The growing competition for water in the connection between food, energy, and cities is increasingly evident. Understanding that the water challenge is so great that no public, private or civil society stakeholder can solve it individually is one of the main strengths and advantages of Water Funds. They are a space for collective action based on scientific analysis of the challenges and long-term alternative solutions.
The World Economic Forum has consistently ranked water as one of the most important concerns for the economic community. This concern has motivated companies to look for solutions beyond their four walls. They realize that using water efficiently in their actions is not enough to mitigate the risks they face.
Investing in Water Funds means investing in innovative solutions based on science and that proactively and positively contribute to water public policies and strengthen corporate water management practices inside and outside of companies. Civil society can actively participate providing knowledge, science, and bringing awareness to the population. Since Water Funds promote the use of nature-based solutions, they also carry out projects that help demonstrate that it is cost-efficient to invest in natural solutions since by doing so, many water treatment expenses are reduced and proven to be excellent complements to traditional infrastructure. Also, the work of Water Funds contributes to the resilience of cities in the face of extreme droughts or floods and several of the United Nations Sustainable Development Goals by 2030.
The Return on Investment (ROI) reports are positive:
Recent reports prepared by the Quito, São Paulo, and Rio de Janeiro Water Funds have shown that investing in nature-based solutions is a cost-efficient alternative for water security in Latin American cities.
The Quito study showed savings of $2.15 for each dollar invested in conservation actions for the sustainable management of El Cinto by the Metropolitan Public Water and Sanitation Company (EPMAPS) over 20 years.
The São Paulo report showed that the restoration of 4,000 hectares and the maintenance of the original vegetation reduced soil erosion over 30 days. That reduced the displacement of soil, dirt, and sediments by 36% in the rivers that supply the Cantareira system and generated a total net savings of approximately $69 million.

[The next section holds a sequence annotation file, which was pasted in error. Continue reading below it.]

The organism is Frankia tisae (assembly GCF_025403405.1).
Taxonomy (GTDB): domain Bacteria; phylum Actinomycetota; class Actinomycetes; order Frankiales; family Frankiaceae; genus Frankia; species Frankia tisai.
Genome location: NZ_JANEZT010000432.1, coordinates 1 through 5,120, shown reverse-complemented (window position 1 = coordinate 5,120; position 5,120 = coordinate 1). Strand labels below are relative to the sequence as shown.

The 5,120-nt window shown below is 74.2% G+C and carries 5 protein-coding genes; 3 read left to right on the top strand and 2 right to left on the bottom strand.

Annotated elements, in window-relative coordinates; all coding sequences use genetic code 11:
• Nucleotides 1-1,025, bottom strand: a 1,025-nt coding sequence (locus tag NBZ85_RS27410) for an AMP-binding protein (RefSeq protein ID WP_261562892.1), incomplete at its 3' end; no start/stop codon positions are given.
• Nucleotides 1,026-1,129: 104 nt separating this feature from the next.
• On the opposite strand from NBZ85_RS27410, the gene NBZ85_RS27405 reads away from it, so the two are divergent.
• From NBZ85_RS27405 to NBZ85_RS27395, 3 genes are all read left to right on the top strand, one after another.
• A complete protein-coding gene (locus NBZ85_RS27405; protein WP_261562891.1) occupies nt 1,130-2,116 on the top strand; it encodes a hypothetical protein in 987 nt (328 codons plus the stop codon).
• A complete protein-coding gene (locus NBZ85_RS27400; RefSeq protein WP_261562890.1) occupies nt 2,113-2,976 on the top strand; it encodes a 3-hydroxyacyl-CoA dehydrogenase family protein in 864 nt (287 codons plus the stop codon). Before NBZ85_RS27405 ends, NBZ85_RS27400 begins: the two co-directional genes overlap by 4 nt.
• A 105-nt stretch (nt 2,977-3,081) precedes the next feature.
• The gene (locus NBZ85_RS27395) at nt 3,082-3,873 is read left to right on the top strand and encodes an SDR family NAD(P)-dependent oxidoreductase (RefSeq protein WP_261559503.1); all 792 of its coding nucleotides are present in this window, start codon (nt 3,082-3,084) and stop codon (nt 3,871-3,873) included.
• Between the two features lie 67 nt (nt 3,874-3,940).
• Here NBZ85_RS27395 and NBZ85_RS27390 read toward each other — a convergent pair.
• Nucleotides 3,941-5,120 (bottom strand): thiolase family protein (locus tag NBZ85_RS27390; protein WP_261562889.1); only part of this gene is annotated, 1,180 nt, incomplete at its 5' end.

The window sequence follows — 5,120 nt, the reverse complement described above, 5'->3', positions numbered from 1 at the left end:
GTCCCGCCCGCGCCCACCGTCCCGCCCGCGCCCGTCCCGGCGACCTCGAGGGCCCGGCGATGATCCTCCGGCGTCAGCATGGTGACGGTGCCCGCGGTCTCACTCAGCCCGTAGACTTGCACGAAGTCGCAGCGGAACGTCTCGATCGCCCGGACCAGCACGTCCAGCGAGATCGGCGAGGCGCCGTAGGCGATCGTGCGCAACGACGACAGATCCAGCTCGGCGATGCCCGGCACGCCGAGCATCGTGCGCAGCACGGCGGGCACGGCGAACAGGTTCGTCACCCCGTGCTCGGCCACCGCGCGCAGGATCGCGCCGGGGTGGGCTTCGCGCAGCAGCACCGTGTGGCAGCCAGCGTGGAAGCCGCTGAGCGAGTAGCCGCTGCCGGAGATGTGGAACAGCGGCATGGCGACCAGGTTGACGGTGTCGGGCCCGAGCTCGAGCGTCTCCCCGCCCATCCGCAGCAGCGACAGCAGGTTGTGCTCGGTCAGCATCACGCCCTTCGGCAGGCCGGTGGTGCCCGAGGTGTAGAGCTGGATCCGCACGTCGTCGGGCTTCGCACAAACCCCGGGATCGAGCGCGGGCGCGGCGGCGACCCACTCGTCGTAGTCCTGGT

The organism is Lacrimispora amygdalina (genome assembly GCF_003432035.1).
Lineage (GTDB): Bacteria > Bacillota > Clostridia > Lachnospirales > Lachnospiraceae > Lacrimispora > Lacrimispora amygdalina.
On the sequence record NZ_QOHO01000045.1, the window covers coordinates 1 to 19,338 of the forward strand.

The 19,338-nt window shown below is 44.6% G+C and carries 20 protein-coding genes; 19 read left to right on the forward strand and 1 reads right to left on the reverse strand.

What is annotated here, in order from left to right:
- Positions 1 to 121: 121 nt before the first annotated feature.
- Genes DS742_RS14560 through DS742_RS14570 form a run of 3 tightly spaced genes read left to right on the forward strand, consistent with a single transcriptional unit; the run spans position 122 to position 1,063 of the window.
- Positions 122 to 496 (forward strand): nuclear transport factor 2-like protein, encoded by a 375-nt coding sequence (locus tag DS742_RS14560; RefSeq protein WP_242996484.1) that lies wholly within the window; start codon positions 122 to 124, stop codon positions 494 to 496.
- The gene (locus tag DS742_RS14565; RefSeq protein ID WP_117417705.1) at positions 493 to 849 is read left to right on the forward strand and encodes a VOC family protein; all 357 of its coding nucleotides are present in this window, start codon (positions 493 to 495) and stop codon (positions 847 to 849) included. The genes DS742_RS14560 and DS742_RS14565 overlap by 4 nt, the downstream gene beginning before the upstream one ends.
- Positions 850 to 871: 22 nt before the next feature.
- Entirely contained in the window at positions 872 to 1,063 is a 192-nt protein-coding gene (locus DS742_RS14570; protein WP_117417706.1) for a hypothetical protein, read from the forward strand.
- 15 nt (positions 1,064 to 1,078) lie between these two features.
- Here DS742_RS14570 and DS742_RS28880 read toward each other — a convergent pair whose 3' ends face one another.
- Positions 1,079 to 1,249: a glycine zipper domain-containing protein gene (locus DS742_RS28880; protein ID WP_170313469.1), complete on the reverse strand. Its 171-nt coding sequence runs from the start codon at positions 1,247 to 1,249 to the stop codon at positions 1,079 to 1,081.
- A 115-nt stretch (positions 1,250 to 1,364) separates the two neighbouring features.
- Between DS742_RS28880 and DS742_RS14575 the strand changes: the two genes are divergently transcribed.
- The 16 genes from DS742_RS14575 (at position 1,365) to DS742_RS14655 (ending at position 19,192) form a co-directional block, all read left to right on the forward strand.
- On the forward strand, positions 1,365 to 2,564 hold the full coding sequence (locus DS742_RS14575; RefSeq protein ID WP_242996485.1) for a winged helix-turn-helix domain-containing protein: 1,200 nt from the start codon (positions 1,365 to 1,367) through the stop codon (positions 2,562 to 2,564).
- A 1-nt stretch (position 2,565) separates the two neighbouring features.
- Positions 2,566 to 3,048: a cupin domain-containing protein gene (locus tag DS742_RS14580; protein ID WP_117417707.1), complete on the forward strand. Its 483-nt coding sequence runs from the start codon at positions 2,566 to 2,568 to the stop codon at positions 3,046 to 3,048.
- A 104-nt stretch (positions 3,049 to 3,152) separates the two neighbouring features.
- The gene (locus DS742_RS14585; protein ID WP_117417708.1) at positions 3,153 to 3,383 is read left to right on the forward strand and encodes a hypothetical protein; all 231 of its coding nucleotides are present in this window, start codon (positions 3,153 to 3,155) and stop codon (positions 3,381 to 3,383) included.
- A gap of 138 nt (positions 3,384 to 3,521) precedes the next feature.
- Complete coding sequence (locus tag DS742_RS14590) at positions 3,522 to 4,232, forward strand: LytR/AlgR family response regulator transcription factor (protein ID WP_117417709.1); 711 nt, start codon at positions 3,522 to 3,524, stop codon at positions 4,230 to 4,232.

The study in the Rio de Janeiro Report shows that the restoration of 3,000 hectares can translate into a 13% return on investment for CEDAE, Rio de Janeiro’s public water company. The approximate investment required for the planned restoration of those 3,000 hectares of native forest would be approximately $25 million. That amount means that CEDAE would not have to spend the equivalent to roughly $64 million in water treatment costs, which results in a net profit of approximately $39 million over 30 years. The report shows that the reduction of sediment pollution would prevent the use of 4 million tons of chemical products and the consumption of 260MWh of energy that would be used in the treatment over the next 30 years.
Other studies such as the one in Nairobi, showed that an investment of $10 million for ten years in individually selected watersheds would bring a $21.5 million return in economic benefits over 30 years, a highlight of which would be the reduction of up to 50% in sediment concentration in rivers. Additional benefits include up to $3 million per year in increasing agricultural yields for small farmers and agricultural producers; more than $600,000 in annual revenue for KenGen as a result of increased power generation, avoiding stops and spills. Other gains are approximately $250,000 in savings per year for NCWSC derived from no longer needing to invest in filtering water, reducing energy consumption, reducing the cost of sludge removal and reduction on closing days; among others.
Water Funds actively contribute to achieving the United Nations Sustainable Development Goals.
In many parts of the world, substantial efforts have been made to improve access to clean and reliable water, both for people and for nature. However, meeting the water objectives requires continuous investment and concrete actions. In September 2015, 193 countries agreed on the 2030 Agenda for Sustainable Development, which includes 17 Sustainable Development Goals (SDGs). This global agreement represents a commitment to global action, recognizing that while many lives are improving, there is still much to be done to reach everyone.
Water connects multiple SDGs. The SDG 6- Clean Water and Sanitation aims to "ensure the availability and sustainable management of water and sanitation for all" and addresses the need to invest in adequate infrastructure, provide sanitation facilities and promote hygiene at all levels. It also includes the need to protect and restore water-related ecosystems, such as forests, mountains, wetlands and rivers, to mitigate water scarcity. The eight objectives of the goal also have clear links to other goals. In this sense, the work carried out by the Water Funds at the local level helps the fulfillment of different SDGs, depending on the type of challenges and priority solutions.
Here is an example of the interrelation that we can find between the different objectives and the actions with which the Water Funds usually contribute.